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These findings add PDE6H to the set of genes involved in autosomal-recessive cone disorders and demonstrate the importance of the inhibitory gamma subunit in cone phototransduction
Our results indicate that mutations in the PDE6H gene are not common, because only 1 of 240 patients with cone dystrophy showed a single nucleotide substitution in the 5' UTR of PDE6H mRNA
Pde6h deficiency mice suggests no defects in cone/rod-driven retinal signaling and therefore preserved visual functions.
The interdependency of phosphorylation of T22 and T35 suggests that light-induced, post-translational modification of PDE6gamma is essential for the regulation of G-protein signaling.
Our results show that the PDE6gamma binding sites of PDE6 alpha and beta are accessible to excess (presumably cytoplasmic) PDE6gamma in the light, once endogenous PDE6gamma has been displaced from its binding site by Talpha-GTP (show AK3 Proteins).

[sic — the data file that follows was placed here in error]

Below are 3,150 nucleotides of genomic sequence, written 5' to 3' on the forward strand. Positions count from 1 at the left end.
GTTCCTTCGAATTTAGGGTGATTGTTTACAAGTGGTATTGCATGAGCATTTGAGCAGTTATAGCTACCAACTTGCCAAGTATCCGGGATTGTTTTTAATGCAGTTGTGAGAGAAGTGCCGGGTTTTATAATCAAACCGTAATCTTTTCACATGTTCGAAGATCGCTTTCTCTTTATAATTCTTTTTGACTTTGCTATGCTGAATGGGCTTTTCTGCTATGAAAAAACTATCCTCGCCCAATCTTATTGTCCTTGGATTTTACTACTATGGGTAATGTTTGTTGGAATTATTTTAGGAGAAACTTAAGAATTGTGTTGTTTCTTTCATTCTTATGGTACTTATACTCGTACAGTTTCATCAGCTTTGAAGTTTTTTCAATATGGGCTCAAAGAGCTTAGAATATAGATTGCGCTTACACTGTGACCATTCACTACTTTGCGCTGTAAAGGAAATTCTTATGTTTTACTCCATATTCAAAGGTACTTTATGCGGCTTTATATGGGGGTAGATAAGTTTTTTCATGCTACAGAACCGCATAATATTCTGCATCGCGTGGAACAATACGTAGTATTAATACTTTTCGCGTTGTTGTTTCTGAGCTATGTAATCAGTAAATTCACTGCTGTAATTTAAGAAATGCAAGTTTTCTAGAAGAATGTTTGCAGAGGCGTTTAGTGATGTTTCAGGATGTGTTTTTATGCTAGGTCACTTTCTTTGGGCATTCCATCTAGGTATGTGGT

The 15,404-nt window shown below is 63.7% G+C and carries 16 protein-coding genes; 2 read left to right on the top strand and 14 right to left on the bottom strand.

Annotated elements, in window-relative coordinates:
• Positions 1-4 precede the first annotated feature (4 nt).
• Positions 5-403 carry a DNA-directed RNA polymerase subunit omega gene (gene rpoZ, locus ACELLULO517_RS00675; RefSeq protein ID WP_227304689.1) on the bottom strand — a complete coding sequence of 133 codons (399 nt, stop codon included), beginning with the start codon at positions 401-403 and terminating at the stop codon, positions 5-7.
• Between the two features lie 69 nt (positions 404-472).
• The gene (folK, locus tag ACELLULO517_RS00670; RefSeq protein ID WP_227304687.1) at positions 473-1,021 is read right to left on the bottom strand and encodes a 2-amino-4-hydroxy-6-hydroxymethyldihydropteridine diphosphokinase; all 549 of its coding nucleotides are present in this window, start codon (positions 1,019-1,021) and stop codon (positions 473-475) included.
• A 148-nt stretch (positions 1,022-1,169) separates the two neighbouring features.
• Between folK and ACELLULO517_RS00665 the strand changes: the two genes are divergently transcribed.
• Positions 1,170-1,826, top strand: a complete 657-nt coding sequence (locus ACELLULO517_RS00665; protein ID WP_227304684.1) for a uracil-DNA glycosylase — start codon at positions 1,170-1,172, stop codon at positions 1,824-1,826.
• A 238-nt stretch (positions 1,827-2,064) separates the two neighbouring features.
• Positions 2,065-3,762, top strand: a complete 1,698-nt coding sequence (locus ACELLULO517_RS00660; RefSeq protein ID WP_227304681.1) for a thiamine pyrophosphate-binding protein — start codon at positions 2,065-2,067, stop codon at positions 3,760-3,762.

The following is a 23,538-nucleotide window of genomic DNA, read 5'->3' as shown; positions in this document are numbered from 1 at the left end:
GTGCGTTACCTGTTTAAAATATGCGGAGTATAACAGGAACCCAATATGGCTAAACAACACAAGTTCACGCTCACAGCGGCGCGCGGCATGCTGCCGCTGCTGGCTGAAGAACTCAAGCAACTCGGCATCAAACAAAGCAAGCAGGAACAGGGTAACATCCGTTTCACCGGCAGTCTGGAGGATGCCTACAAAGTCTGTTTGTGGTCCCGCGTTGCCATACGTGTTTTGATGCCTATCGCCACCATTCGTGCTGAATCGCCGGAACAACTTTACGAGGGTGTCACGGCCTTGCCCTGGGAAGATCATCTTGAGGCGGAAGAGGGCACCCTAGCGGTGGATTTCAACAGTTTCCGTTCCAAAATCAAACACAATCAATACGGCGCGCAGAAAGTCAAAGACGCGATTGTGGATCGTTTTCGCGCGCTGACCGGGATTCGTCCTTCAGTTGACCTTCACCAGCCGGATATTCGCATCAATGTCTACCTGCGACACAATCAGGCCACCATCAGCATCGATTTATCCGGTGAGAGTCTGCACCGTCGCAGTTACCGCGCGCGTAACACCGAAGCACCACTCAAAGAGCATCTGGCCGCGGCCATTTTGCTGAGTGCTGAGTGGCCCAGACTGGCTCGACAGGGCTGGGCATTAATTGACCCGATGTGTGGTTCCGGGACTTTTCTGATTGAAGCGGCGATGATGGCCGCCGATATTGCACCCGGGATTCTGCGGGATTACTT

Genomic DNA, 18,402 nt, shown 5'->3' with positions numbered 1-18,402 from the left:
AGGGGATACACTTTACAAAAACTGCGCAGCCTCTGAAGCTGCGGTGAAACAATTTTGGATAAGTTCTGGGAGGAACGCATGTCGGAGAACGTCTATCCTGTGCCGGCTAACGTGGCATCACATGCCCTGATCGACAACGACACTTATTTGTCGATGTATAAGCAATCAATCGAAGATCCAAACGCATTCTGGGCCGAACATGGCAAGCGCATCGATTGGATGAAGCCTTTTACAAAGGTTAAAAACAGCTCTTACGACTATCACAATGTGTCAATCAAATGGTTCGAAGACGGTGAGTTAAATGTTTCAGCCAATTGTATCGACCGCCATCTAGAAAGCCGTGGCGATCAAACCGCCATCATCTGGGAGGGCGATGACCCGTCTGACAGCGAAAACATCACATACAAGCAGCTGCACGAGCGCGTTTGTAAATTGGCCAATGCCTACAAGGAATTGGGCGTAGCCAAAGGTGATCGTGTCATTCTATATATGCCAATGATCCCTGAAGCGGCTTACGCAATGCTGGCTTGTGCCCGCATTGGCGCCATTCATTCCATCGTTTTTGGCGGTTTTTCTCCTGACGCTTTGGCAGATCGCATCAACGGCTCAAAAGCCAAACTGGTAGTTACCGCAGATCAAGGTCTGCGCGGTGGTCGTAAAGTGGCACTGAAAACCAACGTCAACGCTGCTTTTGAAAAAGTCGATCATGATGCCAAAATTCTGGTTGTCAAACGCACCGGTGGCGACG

This experiments provide evidence for modulation of Pde6h dependent response turnoff in mouse rod photoreceptors.
This gene encodes the inhibitory (or gamma) subunit of the cone-specific cGMP phosphodiesterase, which is a tetramer composed of two catalytic chains (alpha and beta), and two inhibitory chains (gamma). It is specifically expressed in the retina, and is involved in the transmission and amplification of the visual signal. Mutations in this gene are associated with retinal cone dystrophy type 3A (RCD3A).
, retinal cone rhodopsin-sensitive cGMP 3',5'-cyclic phosphodiesterase subunit gamma
, cone phosphodiesterase 6 gamma
, cone-like cGMP-phosphodiesterase 6 gamma subunit type 2
, phosphodiesterase 6G, cGMP-specific, rod, gamma